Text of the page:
Dr. Andrew Morris-Singer ’00 addresses the issue of health care

September 28, 2016 by Michael Gordon, Contributing Writer


Singer ’00 speaks to students in Brooks Rogers Auditorium about his experiences working with health care and its revitalization. Grace Flaherty/Photo Editor.

On Thursday night, Dr. Andrew Morris-Singer ’00 delivered a lecture on the revitalization of the United States healthcare system.

Singer is a board-certified doctor of internal medicine as well as the president and founder of Primary Care Progress. Julie Pedroni, lecturer in philosophy and chair of public health at the College, introduced Singer, describing his organization as, “a nationwide, inter-professional, grassroots movement developing leadership capacity in the primary care community to revitalize primary care.”

He acknowledged the tremendous influence of the College in shaping his desire to push for change in his career field.

“It was really here that I got to experience what it means to work for change,” he said.

While attending medical school at Harvard, a personal encounter with the failures of the primary care system dramatically altered his perception of the field.

“In my fourth year of medical school, I almost lost my mom, essentially because she didn’t have primary care,” Singer said. “My mom was the poster child for what’s wrong with our healthcare.”

Singer realized that primary care was not a top concern for the medical community. He was strongly discouraged from entering the field after someone told him that it was so easy, “even a monkey could practice primary care.”

Despite these failures, in his talk, Singer expressed hope for change.

“This is a remarkable moment in healthcare,” Singer said. “We’ve got unprecedented opportunities to affect change in how care is delivered. We’re living through a perfect storm. Demand for services is exploding, there is a biomedical technological revolution and we as a society have realized that we don’t like how services are being delivered.”

According to Singer, relational leadership is the cure to the ailments facing our system. He advocates placing the patient in the forefront of the system, with effective change being initiated through personal stories.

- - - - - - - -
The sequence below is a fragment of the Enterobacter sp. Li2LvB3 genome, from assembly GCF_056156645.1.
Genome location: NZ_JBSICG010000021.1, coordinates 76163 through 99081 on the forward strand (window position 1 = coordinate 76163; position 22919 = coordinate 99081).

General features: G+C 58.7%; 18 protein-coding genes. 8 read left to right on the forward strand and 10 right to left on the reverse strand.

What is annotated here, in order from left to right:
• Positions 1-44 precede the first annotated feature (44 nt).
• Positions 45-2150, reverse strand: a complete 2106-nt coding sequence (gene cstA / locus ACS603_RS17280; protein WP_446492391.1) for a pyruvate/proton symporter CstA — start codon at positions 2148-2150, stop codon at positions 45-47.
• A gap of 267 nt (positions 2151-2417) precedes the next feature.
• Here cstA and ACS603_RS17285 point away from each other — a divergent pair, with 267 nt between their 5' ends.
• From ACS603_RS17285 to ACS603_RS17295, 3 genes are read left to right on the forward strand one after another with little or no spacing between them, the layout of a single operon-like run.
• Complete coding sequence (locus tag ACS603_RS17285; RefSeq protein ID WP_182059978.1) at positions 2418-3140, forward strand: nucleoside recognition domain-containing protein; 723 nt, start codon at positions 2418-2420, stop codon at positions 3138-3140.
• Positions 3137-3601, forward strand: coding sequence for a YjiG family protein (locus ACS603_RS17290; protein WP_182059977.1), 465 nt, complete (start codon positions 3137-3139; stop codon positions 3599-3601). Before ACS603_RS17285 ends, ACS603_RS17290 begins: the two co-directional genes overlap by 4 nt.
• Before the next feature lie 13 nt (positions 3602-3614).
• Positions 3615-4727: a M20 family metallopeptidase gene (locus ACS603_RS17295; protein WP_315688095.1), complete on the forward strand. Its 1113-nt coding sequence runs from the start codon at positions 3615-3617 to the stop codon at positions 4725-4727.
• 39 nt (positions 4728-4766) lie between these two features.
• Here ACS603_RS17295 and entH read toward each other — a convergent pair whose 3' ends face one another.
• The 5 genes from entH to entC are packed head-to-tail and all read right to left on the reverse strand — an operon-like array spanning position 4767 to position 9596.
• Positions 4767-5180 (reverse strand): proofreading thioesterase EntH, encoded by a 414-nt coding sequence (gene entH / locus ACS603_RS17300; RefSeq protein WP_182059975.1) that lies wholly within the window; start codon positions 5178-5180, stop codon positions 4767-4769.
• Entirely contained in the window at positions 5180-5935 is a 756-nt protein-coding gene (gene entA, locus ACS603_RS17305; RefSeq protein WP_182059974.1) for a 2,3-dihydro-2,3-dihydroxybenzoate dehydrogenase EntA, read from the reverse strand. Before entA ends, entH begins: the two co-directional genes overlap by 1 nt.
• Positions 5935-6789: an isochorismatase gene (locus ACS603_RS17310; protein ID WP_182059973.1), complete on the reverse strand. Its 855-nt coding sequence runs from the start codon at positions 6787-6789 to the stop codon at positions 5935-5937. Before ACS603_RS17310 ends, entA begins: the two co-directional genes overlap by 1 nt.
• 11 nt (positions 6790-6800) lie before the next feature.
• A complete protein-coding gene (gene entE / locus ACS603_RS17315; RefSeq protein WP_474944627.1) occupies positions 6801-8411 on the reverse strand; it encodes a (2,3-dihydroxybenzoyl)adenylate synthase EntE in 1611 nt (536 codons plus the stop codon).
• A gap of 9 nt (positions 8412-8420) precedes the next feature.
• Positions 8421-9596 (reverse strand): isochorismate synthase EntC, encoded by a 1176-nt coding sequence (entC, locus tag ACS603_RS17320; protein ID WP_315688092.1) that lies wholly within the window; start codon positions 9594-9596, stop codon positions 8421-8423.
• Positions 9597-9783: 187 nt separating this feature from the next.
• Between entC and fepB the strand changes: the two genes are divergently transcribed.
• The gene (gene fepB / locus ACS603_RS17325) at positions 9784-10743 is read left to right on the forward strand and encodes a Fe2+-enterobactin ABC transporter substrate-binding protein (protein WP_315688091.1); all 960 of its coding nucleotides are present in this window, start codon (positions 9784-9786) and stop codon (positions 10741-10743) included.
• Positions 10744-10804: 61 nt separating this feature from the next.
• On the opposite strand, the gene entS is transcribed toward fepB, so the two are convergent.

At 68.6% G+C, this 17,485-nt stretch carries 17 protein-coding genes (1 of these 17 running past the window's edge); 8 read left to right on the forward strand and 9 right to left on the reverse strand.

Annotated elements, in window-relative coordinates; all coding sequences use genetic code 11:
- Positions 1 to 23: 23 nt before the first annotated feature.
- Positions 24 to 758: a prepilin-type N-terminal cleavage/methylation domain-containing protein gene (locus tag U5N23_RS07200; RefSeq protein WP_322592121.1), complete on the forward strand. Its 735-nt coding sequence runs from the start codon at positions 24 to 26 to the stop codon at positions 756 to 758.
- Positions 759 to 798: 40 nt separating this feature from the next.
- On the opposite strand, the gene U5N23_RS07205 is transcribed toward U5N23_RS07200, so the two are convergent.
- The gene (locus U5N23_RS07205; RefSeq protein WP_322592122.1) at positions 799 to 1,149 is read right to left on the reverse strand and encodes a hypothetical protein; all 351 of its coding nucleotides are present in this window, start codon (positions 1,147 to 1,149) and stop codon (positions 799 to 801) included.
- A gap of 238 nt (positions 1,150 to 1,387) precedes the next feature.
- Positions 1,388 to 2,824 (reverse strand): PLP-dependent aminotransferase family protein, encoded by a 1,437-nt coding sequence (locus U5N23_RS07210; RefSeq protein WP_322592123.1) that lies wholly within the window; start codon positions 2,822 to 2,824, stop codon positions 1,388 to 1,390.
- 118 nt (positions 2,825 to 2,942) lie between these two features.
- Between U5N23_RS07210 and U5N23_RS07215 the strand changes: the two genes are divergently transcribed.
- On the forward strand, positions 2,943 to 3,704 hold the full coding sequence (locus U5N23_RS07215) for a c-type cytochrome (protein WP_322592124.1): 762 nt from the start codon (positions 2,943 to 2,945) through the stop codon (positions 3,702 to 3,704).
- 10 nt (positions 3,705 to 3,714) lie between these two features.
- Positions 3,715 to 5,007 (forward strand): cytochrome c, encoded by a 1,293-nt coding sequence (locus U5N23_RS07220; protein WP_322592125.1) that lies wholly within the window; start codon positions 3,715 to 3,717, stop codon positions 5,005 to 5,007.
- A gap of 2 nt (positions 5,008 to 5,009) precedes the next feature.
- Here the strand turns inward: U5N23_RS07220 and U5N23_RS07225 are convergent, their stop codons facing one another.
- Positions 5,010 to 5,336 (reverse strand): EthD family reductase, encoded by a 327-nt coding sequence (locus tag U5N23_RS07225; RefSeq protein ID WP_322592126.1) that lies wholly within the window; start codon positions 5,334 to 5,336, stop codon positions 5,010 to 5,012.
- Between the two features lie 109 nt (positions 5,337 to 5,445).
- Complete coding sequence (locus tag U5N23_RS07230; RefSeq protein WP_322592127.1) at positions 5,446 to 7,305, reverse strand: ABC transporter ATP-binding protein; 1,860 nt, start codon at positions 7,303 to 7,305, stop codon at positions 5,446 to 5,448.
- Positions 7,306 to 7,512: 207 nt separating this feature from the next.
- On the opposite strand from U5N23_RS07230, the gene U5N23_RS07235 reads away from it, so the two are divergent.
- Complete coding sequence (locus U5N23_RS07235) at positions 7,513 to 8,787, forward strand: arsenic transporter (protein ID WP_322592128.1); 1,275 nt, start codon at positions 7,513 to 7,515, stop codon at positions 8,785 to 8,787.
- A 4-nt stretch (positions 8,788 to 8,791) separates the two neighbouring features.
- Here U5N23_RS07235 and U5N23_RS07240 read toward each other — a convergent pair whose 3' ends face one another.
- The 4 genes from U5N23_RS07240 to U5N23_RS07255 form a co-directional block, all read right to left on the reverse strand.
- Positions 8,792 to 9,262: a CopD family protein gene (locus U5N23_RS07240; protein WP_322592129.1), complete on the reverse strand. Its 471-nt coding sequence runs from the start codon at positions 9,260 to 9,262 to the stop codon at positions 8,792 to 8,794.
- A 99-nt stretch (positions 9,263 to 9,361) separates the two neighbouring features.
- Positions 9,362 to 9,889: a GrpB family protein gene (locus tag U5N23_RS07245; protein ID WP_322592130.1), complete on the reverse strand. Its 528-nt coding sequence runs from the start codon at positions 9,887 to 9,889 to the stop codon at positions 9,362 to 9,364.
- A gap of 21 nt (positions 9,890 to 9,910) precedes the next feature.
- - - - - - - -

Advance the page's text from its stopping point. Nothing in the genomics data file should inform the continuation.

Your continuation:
“Storytelling is a strategic leadership practice to build connections, establish culture and help model leadership structures on our teams and strategies to affect big change,” Singer said.

While working at a center focused on these connections, Singer participated in weekly storytelling sessions among the employees.

“Through stories we discovered that we shared something powerful: values, the moral compass of our lives,” Singer said. “Stories broadcast them like a Wi-Fi everyone can tap into.”

It was through this process that the healthcare professionals began defining the guidelines by which they were to operate, especially in times of uncertainty.

“We’re constantly looking to each other to learn how to operate in times of uncertainty. I think all we have in healthcare right now is uncertainty,” Singer said.

Singer understands that the satisfaction of the patient and employees involved has to be of equal importance to that of success and profit. This is often lost in the typical dot model of leadership, in which one person leads an effort with everyone else on the team reporting to that leader.

“More and more, teams are moving towards the snowflake model of team. It’s a group of people working towards a common goal in an interdependent, collaborative way with a dispersion of leadership. The snowflake model empowers team members,” he said.

Singer acknowledges that the hardest component of the snowflake model is for the previous leader to relinquish control to his or her team members. He quickly found that he was having trouble letting go himself.

“I was trying to manage it all, completely burning out, things falling through the cracks left and right,” he said.

It was not until a particularly complicated patient came to his team that he learned how much his team members had to offer. He then realized how much they could increase the satisfaction of the patient and improve outcomes. While listening in on the conversation between the pharmacist, his colleague Sonia, and the patient, he realized how greatly he was failing his patients.

“I suddenly realize[d] that Sonia wasn’t taking work off my plate — it had never been on my plate. I had never been providing that level of care,” Singer said.

Singer challenges members of the healthcare community, at all levels, to take the initiative to place the satisfaction of the patient at the forefront of care. He believes that if the community does this, there will be a ripple effect of benefits across the country. This will span from the patients, to the healthcare providers and to the family members.

“When we do that we will not just be fixing the problem, we will be revitalizing the people in the process,” he concluded.

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